Before last week, it had never occurred to me to attend a bloggers' conference. I'm an author, first and foremost. This blog is a side show, albeit one I enjoy very much. So when the stars aligned (Blogher, a huge gathering of women bloggers, crossed my radar at the same time as R. took off a few days before starting a new job), I left the boys to their own devices, scrambled to devise some business cards and hopped the next train to NYC.
I was blown away by the sheer size of the conference, Blogher12, and by many of the women writers I met at the welcome event. Katie Couric's keynote (more on that below) hit on several important themes.
So I was sorely disappointed, and honestly more than a little peeved, when I ventured into the first break out session. I decided, along with roughly a thousand other women, to attend a panel on something I knew nothing about: blogging and branding.
I walked out ten minutes into the discussion.
Why? This conference was all about promoting women bloggers and their work. It was called BlogHER. And what did they feature? A guy from a household name diaper brand (I'm so annoyed I won't plug the company, though I will say it was NOT Pampers), holding forth on their underwriting of a blog about a stay at home dad who changes diapers because he got laid off from his "real" job!???!!
Um, thanks but no thanks.
In a room packed with mommy bloggers, the panel really had to patronize us by leading off with an ode to a dad parenting his own child? As I was attempting to digest this bitter nugget, it got worse.
The diaper brand evidently designed a whole national ad campaign around dads who parent their own kids. Because obviously they deserve some kind of medal. The underlying message to the assembled women: such men are a rare breed, one to be celebrated. You ladies are a dime for ten dozen. Good luck to you.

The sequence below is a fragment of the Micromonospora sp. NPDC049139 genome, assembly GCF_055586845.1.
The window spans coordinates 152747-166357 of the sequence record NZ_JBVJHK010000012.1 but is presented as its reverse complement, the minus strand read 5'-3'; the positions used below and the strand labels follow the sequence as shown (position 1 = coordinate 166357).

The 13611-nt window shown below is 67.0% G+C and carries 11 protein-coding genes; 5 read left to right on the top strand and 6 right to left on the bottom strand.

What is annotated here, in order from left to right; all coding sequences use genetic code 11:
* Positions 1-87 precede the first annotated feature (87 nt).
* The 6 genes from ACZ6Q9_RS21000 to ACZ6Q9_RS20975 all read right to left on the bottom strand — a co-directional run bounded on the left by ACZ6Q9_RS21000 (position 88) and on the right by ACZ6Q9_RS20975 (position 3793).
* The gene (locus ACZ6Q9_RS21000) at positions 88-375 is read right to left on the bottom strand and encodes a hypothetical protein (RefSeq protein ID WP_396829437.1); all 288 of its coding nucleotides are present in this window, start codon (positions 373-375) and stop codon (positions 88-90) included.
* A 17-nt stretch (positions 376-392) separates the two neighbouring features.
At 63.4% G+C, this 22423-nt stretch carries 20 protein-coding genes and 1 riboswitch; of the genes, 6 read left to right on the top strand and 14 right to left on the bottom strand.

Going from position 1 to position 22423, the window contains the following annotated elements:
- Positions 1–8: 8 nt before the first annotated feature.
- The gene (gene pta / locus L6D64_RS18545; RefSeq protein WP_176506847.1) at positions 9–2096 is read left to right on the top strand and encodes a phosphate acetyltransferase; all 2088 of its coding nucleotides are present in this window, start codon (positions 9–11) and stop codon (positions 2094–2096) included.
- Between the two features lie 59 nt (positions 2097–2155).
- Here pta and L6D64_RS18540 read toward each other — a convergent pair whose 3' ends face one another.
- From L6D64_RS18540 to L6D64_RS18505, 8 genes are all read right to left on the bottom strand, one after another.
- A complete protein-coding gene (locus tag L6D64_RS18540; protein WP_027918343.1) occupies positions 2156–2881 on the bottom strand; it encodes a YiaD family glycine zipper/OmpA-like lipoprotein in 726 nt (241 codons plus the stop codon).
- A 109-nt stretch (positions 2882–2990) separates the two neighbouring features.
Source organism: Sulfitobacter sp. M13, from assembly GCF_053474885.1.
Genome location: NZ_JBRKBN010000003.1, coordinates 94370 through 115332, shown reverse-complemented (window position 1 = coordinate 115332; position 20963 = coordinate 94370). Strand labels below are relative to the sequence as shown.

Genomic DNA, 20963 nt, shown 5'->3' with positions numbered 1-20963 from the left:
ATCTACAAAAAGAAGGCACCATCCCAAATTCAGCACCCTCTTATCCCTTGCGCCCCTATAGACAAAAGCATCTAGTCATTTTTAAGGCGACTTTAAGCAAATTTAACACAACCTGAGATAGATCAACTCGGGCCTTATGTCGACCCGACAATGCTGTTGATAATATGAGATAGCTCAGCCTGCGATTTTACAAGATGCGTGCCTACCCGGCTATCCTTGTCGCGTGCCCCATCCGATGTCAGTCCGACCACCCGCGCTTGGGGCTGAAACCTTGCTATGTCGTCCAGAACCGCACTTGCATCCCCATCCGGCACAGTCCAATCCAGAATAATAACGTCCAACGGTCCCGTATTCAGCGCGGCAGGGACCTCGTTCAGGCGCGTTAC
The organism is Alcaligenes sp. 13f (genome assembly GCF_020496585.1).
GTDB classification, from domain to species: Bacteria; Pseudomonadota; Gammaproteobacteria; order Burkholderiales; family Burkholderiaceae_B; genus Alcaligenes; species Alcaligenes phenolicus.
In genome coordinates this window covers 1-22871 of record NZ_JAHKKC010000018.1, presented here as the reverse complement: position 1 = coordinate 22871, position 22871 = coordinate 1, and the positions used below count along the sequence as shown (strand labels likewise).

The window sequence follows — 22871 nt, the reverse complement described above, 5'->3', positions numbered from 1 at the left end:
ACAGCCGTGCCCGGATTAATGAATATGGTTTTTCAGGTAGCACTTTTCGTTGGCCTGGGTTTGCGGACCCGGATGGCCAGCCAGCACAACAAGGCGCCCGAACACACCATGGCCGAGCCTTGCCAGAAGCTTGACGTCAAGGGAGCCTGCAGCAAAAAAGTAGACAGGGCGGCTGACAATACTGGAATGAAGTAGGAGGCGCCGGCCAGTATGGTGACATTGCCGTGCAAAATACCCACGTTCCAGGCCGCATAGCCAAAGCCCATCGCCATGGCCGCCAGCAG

R., like many dads I know, is a great, hands on parent. Here I was, operating under the happy delusion that we women had evolved to the point where we expect dads (and most certainly dads who don't work outside the home) to share the duties of parenting, without asking for special recognition, medals, trophies, sky writing, etc...
But no. Big diaper company celebrates the guy for sucking it up and doing what they perceive as "women's work" with a smile. Cue eye roll.
I walked out and attended an excellent panel on blogging about social, economic and political issues. Best take away: A white man approaches life believing he can be an expert on anything. When asked to hold forth on any topic, he's likely to jump at the opportunity. We women too often pigeon hole ourselves to the "lady topics." Lesson learned. Be more assertive, and don't shy from topics that interest you just because some guy says it's his turf.
Katie Couric's speech was a huge highlight of my first conference experience. She lamented the lack of television content for smart women, and said she looks forward to tackling big socio-economic questions in-depth on her new program. Amen, sister. I can't remember the last time I watched TV for a thoughtful discussion of anything, and I'm hopeful she'll be able to deliver.
She took questions, and was immediately asked the big one about work-life balance: "How do you do it all?"
Her answer: Don't look at me for instruction on how to do it all. I'm not a typical American working mom. I have live in help. I, like Anne Marie Slaughter, the tenured Princeton professor with the cover article on working moms in this month's Atlantic, have choices and resources most working women can't even dream of.
I.e. It's not all that constructive to look at how the most successful of the wildly successful "manage."
Indeed, doing so takes oxygen away from the really hard questions, like how to make quality child care available to more middle and low income moms, or how to extend mandatory paid parental leaves.
It's not enough to have women like the amazing Sheryl Sandberg tell us they leave the office at 5:30 every afternoon, come hell or high water. I find Sheryl Sandberg inspiring. She's a vocal positive role model for young women.
But she doesn't need to work another minute of her life if she doesn't want to. She serves as COO of Facebook for the love of the game. Most workers, male or female, cannot dictate their hours to their employers without expecting serious repercussions, including termination.
A fact that should automatically disqualify Ms. Sandberg from dispensing work-life balance advice to those moms living paycheck to paycheck, or even those with a normal mortgage and a modest economic cushion.
Katie Couric nailed that disconnect in her remarks. I hope the 4,500 women in attendance noticed.